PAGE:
Richard Epstein the Peter and Kirsten Bedford Senior Fellow at the Hoover Institution, weighs in on the politics of the fiscal cliff and the fight over the debt ceiling. He considers the potential consequences of the nation's current debt crisis and wraps up with prescriptions to get the nation back on a sounder fiscal footing.
This week on Uncommon Knowledge columnist James Delingpole discusses, with Hoover research fellow Peter Robinson, the European Union, the Green movement, and socialized medicine. (47:41)
Thomas Sowell offers examples of why intellectuals are so often wrong about economics. . . .
The Nobel Prize winner says Americans don't want expansion of government. . . .
How well did our leaders handle the financial crisis? . . .
Thomas Sowell scrutinizes the economic proposals of the Obama administration...
Thomas Sowell details the pitfalls of New Deal thinking...
Rep. Thaddeus McCotter explains the substantive differences between conservatives and the Obama administration relative to the stimulus...
John Taylor describes four economic stimuli that will work to solve the financial crisis...
The President should take a page from Francois Mitterand. . . .
Can his health care legislation get 60 votes? . . .
John Taylor describes what the government should and should not do in response to the financial crisis...
Discussing today's jobs report and what the nation needs to do to get back to work, with CNBC's John Harwood & Steve Liesman; Robert Reich, former Labor Secretary; Stephen Moore, Wall Street Journal editorial board; Victor Davis Hanson, Hoover Institution and Peter Navarro, University of California-Irvine. . . .
In the Age of Discontinuity, published by Harper & Row at the height of the Vietnam War and some 25 years after the end of World War Two, management guru Peter Drucker wrote about managing change when there is a total disconnect between the past as we perceive it and the present evolving into the future. . . .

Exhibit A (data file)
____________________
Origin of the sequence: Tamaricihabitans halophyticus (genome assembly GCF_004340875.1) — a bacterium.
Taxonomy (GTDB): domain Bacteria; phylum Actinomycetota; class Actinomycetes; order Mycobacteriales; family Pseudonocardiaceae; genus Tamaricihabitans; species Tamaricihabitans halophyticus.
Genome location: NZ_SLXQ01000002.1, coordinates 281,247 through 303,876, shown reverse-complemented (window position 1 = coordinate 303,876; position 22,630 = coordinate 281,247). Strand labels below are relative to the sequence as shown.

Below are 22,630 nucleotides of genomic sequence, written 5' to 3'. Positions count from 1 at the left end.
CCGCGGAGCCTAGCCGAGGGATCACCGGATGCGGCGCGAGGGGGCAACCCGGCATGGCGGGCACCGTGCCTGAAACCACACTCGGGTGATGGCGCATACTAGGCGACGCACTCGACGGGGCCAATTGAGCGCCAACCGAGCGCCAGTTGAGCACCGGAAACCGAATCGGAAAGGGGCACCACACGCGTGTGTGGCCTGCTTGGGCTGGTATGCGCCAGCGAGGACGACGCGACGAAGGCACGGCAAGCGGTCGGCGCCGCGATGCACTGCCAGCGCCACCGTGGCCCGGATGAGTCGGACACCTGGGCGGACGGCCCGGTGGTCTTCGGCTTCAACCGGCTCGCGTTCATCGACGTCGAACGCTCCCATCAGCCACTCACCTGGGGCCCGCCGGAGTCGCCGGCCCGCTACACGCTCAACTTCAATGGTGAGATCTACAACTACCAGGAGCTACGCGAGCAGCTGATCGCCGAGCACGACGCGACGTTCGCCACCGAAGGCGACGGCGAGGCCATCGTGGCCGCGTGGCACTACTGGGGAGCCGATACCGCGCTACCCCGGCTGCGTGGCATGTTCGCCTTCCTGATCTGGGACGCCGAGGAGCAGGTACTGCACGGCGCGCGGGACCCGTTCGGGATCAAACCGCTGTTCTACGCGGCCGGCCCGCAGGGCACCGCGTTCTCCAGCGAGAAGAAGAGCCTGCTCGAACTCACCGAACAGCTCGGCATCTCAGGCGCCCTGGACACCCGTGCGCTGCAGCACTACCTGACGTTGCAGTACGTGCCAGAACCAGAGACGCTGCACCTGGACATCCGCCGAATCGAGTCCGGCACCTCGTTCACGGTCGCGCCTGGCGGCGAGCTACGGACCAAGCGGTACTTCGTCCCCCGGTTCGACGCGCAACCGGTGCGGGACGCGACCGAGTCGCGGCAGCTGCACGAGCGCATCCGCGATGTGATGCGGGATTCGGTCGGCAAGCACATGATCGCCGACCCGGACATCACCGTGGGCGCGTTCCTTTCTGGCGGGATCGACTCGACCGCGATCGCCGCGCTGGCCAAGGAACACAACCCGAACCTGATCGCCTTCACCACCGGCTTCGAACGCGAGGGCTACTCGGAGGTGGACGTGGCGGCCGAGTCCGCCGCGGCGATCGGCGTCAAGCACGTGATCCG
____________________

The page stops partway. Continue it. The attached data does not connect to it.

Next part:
Richard Epstein, the Peter and Kirsten Bedford Senior Fellow at the Hoover Institution, reminisces about Margaret Thatcher, labor, unions, free trade, and markets. Epstein notes that Thatcher was fine with the European Union being a free trade society but did not want a European Union with centralized regulations. Epstein emphasizes that Thatcher was right concerning the European monetary policies. She was a titan of the twentieth century.
In this Uncommon Knowledge classic from February 10, 1999, Milton Friedman, recipient of the Nobel Prize in Economic Science in 1976 and a senior research fellow at the Hoover Institution from 1977 to 2006, discusses, with Hoover research fellow Peter Robinson, what defines a libertarian and how Friedman balances the libertarians' desire for a small, less intrusive government with environmental, public safety, food and drug administration, and other issues.
Everyone seems to need a narrative of good against evil -- even people who don't believe in God or in Satan. . . .
Greece this past weekend saw the worst rioting since the debt crisis began. . . .
Don't thank Republicans, business leaders or the media for saving the U.S. . . .
How well are our leaders — including Federal Reserve chair Ben Bernanke — managing the aftermath of the financial crisis? . . .